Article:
Cyber breaches or ransomware-induced shutdowns can crush a company. Financial loss. Reputation damage. Legal penalties. Nobody wants to be responsible for any of these, but attacks are on the rise. The average corporate data breach in the U.S. costs $9.44 million, plus regulatory penalties. 

And attackers are always looking for better weapons. To rip a true story from the headlines, a U.K. executive was bamboozled by an AI-generated call from — he thought — his CEO. The phone voice had the precise German accent and cadence of his boss. The executive dutifully followed instructions to wire $243,000 to a "new supplier" in Eastern Europe.

That was futuristic when it happened, but most cybercrime successes come from simpler techniques applied to paths of least resistance. Basic vulnerabilities allow hackers to steal millions. Imagine what emerging threats like language model AI-based attacks could cost your business. The previous example pales by comparison.

Luckily, cybersecurity hygiene can greatly limit exposure and prevent most breaches. 

The good, the bad and the ugly

Let me paint a picture of what we’re dealing with. The average enterprise identifies 345 new vulnerabilities rated as critical on its attack surface, each month. Attack surfaces constantly fluctuate (by roughly 9% monthly), making security gaps harder to detect. Remediating every supposed critical vulnerability would keep a security team busy full time.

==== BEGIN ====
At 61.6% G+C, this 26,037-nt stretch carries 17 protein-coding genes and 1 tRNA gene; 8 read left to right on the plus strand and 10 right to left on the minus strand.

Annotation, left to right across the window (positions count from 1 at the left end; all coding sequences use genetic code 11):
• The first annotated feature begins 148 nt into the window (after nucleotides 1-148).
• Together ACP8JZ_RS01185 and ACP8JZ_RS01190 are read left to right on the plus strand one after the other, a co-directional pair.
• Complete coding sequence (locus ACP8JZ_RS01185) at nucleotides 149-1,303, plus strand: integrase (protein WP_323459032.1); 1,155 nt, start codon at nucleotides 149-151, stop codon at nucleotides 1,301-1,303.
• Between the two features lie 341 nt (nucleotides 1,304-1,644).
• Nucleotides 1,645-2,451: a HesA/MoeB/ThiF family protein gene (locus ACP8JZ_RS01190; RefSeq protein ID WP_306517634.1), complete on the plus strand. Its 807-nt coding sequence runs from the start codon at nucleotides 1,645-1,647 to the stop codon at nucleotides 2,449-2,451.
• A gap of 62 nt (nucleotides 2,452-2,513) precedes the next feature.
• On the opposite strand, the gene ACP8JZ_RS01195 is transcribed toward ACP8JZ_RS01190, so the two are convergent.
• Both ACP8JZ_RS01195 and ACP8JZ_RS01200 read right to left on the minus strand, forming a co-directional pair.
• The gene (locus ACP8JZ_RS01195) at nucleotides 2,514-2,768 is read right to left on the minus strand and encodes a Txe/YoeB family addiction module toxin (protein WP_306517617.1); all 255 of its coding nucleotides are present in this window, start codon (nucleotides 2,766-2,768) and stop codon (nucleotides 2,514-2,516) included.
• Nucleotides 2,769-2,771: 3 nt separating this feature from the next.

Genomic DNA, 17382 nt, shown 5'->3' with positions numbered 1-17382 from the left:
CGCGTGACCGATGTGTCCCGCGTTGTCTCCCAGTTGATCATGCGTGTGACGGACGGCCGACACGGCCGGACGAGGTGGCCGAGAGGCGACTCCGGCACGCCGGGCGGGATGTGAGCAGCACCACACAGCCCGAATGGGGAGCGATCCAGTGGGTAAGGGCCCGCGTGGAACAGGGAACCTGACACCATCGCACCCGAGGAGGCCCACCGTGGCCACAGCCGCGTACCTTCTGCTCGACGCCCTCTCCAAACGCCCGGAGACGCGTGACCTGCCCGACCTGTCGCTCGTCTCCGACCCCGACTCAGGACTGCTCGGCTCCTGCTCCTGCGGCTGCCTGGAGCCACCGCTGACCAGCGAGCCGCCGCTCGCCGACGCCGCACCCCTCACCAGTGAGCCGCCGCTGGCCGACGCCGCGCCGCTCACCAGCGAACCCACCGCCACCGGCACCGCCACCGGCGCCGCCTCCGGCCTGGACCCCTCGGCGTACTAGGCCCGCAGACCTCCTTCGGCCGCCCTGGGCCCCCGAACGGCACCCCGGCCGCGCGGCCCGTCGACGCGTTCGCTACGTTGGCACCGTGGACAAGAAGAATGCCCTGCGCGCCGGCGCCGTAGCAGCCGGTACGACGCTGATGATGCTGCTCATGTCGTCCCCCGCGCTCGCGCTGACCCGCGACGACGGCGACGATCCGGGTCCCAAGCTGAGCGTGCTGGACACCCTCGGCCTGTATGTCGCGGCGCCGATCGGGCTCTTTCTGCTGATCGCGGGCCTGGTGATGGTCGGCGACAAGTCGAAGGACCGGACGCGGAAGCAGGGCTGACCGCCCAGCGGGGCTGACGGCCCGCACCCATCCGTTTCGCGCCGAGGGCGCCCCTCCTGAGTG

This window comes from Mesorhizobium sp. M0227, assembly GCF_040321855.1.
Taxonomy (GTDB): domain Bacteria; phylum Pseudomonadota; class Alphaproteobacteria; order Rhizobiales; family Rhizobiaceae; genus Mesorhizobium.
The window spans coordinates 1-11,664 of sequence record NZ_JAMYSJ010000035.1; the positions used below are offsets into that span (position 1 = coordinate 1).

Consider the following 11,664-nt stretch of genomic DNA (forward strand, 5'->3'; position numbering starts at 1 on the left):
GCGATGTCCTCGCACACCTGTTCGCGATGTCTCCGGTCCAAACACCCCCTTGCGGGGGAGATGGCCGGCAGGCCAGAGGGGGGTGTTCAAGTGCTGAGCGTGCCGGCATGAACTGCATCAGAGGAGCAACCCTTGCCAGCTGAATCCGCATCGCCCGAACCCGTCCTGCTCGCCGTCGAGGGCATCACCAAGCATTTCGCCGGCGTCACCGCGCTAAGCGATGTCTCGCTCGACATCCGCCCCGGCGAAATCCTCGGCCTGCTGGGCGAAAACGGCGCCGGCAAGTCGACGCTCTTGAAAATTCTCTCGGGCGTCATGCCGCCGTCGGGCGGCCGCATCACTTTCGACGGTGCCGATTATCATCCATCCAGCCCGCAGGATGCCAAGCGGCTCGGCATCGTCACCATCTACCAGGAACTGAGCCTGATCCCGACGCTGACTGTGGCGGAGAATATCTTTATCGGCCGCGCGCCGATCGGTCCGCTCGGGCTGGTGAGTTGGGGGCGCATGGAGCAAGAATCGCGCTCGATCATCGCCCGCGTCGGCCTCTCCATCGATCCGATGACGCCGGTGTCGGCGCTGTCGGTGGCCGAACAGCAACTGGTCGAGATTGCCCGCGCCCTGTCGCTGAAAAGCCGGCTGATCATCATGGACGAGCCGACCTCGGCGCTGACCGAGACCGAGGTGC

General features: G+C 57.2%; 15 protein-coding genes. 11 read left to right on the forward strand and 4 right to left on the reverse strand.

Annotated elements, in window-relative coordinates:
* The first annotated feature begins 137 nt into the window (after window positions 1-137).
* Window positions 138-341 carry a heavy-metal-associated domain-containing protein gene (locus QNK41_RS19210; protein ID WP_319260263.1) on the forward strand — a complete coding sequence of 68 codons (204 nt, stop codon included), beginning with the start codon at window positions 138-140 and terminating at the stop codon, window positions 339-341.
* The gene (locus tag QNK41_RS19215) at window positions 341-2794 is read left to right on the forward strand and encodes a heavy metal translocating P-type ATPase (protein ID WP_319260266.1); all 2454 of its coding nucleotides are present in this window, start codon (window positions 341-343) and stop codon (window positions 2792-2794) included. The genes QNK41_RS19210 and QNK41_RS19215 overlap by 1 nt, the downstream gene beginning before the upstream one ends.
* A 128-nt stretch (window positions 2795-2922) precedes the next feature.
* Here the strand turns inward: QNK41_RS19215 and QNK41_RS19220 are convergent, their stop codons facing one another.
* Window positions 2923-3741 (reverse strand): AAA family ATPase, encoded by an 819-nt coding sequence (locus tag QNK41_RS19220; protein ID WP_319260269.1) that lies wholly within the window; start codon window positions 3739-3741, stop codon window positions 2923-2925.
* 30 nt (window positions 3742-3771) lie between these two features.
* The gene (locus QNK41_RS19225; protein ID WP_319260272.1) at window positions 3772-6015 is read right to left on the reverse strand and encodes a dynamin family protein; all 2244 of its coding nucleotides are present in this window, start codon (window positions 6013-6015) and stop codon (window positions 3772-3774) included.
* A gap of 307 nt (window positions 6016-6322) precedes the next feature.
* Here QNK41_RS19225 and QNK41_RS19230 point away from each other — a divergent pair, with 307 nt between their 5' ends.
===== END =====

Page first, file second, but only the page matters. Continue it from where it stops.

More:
To truly reduce risk, security teams need to know which vulnerabilities actually matter most, and how to mitigate them. Exposure of a customer database could cost millions and cripple a business. Obsolete warehouse maintenance logs, by comparison, have little business value and are therefore not urgent. 

The lesson here? Having the visibility and context to prioritize what constitutes high risk of consequential loss gives security leaders the great advantage of knowing what to mitigate first. And cyber hygiene enables proper prioritization. How so? An environment where firmware, passwords and user privileges are not up to date and discipline is sloppy will undoubtedly create gaps in an organization’s attack surface and point bad actors to exposed assets. The answer: take back control of the security hygiene.